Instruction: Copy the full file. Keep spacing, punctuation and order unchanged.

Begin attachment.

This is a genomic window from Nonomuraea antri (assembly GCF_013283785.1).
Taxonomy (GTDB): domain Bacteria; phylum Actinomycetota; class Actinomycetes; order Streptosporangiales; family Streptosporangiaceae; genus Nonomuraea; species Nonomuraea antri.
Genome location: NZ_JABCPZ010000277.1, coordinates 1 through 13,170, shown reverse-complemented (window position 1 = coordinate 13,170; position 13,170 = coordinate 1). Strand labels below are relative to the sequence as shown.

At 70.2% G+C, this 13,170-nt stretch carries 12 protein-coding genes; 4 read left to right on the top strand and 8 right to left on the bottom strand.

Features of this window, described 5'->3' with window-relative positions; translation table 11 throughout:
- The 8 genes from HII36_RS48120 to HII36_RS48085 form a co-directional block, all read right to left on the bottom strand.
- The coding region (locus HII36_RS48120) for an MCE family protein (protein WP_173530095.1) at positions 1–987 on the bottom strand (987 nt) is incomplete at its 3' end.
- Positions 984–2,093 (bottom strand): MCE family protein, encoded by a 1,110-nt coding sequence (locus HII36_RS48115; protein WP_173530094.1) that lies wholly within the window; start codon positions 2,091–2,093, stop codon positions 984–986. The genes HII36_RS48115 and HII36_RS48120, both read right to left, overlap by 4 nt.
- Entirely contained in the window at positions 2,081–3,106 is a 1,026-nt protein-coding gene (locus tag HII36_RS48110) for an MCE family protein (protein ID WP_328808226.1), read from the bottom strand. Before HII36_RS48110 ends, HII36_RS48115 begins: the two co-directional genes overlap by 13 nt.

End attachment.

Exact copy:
This is a genomic window from Nonomuraea antri (assembly GCF_013283785.1).
Taxonomy (GTDB): domain Bacteria; phylum Actinomycetota; class Actinomycetes; order Streptosporangiales; family Streptosporangiaceae; genus Nonomuraea; species Nonomuraea antri.
Genome location: NZ_JABCPZ010000277.1, coordinates 1 through 13,170, shown reverse-complemented (window position 1 = coordinate 13,170; position 13,170 = coordinate 1). Strand labels below are relative to the sequence as shown.

At 70.2% G+C, this 13,170-nt stretch carries 12 protein-coding genes; 4 read left to right on the top strand and 8 right to left on the bottom strand.

Features of this window, described 5'->3' with window-relative positions; translation table 11 throughout:
- The 8 genes from HII36_RS48120 to HII36_RS48085 form a co-directional block, all read right to left on the bottom strand.
- The coding region (locus HII36_RS48120) for an MCE family protein (protein WP_173530095.1) at positions 1–987 on the bottom strand (987 nt) is incomplete at its 3' end.
- Positions 984–2,093 (bottom strand): MCE family protein, encoded by a 1,110-nt coding sequence (locus HII36_RS48115; protein WP_173530094.1) that lies wholly within the window; start codon positions 2,091–2,093, stop codon positions 984–986. The genes HII36_RS48115 and HII36_RS48120, both read right to left, overlap by 4 nt.
- Entirely contained in the window at positions 2,081–3,106 is a 1,026-nt protein-coding gene (locus tag HII36_RS48110) for an MCE family protein (protein ID WP_328808226.1), read from the bottom strand. Before HII36_RS48110 ends, HII36_RS48115 begins: the two co-directional genes overlap by 13 nt.